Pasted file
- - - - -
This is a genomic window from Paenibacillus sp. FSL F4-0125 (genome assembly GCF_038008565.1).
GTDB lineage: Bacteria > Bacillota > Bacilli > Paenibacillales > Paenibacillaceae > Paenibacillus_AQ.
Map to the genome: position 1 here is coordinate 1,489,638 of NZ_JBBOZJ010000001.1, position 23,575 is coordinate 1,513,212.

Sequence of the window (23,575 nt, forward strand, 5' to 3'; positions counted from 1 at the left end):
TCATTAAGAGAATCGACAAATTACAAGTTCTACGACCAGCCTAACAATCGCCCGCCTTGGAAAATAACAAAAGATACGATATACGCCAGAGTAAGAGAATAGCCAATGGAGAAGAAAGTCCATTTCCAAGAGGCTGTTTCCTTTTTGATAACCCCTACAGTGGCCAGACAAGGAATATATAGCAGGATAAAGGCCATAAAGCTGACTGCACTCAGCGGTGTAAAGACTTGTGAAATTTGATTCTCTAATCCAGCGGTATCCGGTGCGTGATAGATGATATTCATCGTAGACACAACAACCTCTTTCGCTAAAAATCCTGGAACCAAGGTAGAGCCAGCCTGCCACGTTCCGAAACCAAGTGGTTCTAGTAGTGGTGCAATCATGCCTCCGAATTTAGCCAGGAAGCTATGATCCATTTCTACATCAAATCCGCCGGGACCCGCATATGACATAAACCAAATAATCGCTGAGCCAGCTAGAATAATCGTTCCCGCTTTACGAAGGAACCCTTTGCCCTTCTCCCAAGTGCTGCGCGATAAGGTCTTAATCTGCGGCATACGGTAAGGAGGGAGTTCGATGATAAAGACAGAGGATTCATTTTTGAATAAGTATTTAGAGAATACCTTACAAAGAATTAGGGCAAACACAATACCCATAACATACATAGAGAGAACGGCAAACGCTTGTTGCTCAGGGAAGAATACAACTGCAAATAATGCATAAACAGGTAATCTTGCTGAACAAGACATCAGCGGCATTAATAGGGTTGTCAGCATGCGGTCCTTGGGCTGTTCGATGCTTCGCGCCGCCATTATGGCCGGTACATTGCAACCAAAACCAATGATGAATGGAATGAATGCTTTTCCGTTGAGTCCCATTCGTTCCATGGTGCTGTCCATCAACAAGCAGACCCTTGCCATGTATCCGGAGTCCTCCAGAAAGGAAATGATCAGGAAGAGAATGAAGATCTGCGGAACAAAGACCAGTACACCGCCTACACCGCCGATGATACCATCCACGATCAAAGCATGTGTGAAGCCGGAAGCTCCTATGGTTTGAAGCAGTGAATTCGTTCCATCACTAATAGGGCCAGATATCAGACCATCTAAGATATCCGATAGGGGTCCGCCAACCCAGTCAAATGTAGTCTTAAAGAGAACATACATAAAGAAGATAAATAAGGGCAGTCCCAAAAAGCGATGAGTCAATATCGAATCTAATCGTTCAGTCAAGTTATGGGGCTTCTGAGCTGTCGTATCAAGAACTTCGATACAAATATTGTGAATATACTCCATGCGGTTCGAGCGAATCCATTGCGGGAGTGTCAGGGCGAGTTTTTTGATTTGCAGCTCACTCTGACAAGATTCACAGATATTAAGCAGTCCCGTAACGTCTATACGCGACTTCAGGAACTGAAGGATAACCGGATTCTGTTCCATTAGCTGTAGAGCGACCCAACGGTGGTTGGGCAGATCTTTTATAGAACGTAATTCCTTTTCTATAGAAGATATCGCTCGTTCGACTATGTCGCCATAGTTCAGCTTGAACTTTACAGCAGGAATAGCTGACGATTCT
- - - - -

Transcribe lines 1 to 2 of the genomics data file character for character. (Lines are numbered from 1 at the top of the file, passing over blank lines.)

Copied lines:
This is a genomic window from Paenibacillus sp. FSL F4-0125 (genome assembly GCF_038008565.1).
GTDB lineage: Bacteria > Bacillota > Bacilli > Paenibacillales > Paenibacillaceae > Paenibacillus_AQ.